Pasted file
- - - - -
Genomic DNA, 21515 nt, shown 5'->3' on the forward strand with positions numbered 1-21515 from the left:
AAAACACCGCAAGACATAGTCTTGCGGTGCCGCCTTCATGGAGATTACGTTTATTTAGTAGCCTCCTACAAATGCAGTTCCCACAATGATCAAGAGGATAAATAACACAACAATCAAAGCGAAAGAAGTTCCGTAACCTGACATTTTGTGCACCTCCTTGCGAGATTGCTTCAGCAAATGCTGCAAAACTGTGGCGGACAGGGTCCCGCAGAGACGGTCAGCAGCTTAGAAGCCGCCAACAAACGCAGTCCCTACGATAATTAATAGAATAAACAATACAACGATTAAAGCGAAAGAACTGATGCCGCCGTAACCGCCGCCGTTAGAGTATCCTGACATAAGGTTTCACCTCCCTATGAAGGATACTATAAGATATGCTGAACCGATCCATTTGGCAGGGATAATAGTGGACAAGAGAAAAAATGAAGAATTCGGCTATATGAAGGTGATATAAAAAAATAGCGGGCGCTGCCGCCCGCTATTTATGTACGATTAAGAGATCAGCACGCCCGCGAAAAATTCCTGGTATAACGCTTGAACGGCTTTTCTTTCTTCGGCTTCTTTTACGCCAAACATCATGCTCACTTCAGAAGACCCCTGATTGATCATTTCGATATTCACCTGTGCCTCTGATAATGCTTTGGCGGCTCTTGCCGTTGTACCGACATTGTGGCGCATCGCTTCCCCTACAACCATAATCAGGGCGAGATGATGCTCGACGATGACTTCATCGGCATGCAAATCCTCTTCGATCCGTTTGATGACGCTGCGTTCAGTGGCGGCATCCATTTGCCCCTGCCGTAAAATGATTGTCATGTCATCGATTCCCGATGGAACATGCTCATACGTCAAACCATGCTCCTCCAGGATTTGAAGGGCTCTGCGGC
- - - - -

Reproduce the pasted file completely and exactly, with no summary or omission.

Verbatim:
Genomic DNA, 21515 nt, shown 5'->3' on the forward strand with positions numbered 1-21515 from the left:
AAAACACCGCAAGACATAGTCTTGCGGTGCCGCCTTCATGGAGATTACGTTTATTTAGTAGCCTCCTACAAATGCAGTTCCCACAATGATCAAGAGGATAAATAACACAACAATCAAAGCGAAAGAAGTTCCGTAACCTGACATTTTGTGCACCTCCTTGCGAGATTGCTTCAGCAAATGCTGCAAAACTGTGGCGGACAGGGTCCCGCAGAGACGGTCAGCAGCTTAGAAGCCGCCAACAAACGCAGTCCCTACGATAATTAATAGAATAAACAATACAACGATTAAAGCGAAAGAACTGATGCCGCCGTAACCGCCGCCGTTAGAGTATCCTGACATAAGGTTTCACCTCCCTATGAAGGATACTATAAGATATGCTGAACCGATCCATTTGGCAGGGATAATAGTGGACAAGAGAAAAAATGAAGAATTCGGCTATATGAAGGTGATATAAAAAAATAGCGGGCGCTGCCGCCCGCTATTTATGTACGATTAAGAGATCAGCACGCCCGCGAAAAATTCCTGGTATAACGCTTGAACGGCTTTTCTTTCTTCGGCTTCTTTTACGCCAAACATCATGCTCACTTCAGAAGACCCCTGATTGATCATTTCGATATTCACCTGTGCCTCTGATAATGCTTTGGCGGCTCTTGCCGTTGTACCGACATTGTGGCGCATCGCTTCCCCTACAACCATAATCAGGGCGAGATGATGCTCGACGATGACTTCATCGGCATGCAAATCCTCTTCGATCCGTTTGATGACGCTGCGTTCAGTGGCGGCATCCATTTGCCCCTGCCGTAAAATGATTGTCATGTCATCGATTCCCGATGGAACATGCTCATACGTCAAACCATGCTCCTCCAGGATTTGAAGGGCTCTGCGGC